As reported this morning in the weblog, Working Immigrants, the number of foreign born doctors wanting to come to the US is dropping, which may have a significant impact on the availability of doctors in certain parts of the country and in many hospitals and clinics, especially those that serve underserved and lower-income communities.
According to Working Immigrants, there are more than 247,000 doctors with medical degrees from foreign countries practicing in the US.
They make up slightly more than one-quarter of all doctors, and most are not US citizens, and are foreign-born as well.
One of the channels of immigration of foreign-born and foreign trained doctors is through graduate medical study. This year, just over 7,000 international medical graduates applied to study in the US, representing a downturn of 217 from last year, and nearly 400 from 2016.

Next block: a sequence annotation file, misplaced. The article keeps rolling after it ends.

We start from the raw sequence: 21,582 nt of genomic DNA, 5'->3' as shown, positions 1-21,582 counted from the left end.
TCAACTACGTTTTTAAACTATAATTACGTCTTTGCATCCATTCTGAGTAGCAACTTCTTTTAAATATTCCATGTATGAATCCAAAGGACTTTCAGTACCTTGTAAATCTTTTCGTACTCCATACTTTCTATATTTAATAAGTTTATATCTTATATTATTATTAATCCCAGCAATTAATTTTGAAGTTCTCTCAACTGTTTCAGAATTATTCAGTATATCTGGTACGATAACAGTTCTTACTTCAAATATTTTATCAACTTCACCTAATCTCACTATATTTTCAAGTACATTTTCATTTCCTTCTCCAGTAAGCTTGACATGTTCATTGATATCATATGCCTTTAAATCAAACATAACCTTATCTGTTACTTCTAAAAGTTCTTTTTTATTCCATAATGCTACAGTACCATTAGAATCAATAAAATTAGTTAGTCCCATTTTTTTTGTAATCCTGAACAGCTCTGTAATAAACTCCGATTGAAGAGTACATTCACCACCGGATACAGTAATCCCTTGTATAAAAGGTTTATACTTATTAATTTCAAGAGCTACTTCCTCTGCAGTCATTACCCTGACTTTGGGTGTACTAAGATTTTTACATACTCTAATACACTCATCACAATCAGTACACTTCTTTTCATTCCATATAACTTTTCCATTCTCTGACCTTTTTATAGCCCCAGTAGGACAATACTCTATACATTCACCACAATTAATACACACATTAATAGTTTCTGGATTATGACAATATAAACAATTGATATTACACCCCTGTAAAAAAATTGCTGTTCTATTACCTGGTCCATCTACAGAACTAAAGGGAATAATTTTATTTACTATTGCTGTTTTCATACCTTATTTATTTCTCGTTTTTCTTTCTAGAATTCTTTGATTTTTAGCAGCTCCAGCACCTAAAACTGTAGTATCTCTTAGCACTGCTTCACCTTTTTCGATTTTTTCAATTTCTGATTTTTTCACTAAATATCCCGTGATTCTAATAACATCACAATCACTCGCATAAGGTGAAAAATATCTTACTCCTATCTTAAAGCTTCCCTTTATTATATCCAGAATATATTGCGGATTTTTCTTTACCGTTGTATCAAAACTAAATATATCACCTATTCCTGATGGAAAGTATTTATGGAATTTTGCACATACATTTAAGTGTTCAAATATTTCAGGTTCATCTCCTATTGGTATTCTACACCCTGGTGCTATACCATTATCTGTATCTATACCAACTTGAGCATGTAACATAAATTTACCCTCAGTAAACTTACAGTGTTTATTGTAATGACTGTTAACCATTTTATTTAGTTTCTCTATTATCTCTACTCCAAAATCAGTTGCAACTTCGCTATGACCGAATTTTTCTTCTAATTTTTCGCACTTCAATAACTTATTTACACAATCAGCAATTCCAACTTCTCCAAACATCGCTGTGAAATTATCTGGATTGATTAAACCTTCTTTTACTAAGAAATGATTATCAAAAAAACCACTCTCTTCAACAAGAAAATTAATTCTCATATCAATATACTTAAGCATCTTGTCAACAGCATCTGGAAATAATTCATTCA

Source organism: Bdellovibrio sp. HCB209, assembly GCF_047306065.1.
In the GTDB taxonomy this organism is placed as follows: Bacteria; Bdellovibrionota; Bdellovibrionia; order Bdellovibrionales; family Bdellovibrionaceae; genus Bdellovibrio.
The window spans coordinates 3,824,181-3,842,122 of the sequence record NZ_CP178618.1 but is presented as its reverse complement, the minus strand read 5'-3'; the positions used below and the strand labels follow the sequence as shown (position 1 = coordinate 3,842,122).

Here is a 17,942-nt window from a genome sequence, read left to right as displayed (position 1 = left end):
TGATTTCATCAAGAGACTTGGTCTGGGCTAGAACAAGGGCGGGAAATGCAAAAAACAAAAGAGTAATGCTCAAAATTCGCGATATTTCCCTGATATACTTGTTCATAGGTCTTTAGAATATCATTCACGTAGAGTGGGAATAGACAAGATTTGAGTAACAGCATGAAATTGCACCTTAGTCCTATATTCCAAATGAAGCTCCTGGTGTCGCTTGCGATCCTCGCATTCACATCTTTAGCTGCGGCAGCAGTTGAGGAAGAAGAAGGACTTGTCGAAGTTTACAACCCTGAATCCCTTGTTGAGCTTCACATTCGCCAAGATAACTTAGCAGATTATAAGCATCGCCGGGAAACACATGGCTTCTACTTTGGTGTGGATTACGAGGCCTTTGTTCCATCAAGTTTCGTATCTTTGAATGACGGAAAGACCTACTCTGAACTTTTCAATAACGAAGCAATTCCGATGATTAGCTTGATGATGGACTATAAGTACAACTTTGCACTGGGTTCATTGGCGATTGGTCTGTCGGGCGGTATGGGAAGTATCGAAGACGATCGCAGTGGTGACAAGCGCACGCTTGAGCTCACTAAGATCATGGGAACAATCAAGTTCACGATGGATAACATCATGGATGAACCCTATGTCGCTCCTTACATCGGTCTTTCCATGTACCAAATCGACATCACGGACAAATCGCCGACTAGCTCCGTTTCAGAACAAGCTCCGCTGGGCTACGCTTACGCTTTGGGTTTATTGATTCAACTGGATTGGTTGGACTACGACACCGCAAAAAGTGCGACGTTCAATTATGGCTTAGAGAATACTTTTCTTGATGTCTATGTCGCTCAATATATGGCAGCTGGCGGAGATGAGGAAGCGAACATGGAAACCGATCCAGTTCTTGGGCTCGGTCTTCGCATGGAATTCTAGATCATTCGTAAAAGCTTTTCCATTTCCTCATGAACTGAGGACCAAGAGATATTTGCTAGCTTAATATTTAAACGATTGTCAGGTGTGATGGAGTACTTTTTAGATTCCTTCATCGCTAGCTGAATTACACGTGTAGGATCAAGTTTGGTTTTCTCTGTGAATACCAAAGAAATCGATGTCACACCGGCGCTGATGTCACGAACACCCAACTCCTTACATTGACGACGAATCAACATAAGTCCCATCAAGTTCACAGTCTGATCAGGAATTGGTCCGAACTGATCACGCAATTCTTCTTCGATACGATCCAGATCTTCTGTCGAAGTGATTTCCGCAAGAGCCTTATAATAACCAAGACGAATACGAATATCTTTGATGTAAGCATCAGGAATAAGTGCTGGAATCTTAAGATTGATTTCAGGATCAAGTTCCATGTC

Nearly 25% of residents across all medical fields were born outside the US in 2015, and in subspecialty residency programs, foreign medical graduates accounted for more than one-third of residents.
As I indicated above, foreign-trained doctors are more likely to practice in lower-income and disadvantaged communities than their American counterparts,
Where more than 30% of the population lives below the poverty rate, nearly one-third of the doctors are foreign-trained. And where per-capita income is below $15,000 per year, 42.5% of all doctors are foreign-trained. Finally, where 75% or more of the population is non-white, 36.2% of the doctors are foreign-trained.
This trend will most likely impact the predicted physician shortage that has been previously reported in this blog. In addition, it will add to the burden hospitals are facing in providing care as many of these immigrants work in hospitals to augment the staff shortages they already have.
If this trend continues thanks to current administration policy and xenophobia, the problem will only get worse. The reader should be aware that to even get into the US to practice medicine is a long and difficult process and many physicians do not get in to the country.
Instead of turning away good doctors from foreign countries, we should welcome them and keep them working in the areas of the country where they are practicing and providing care to those who otherwise would not have a doctor to go to.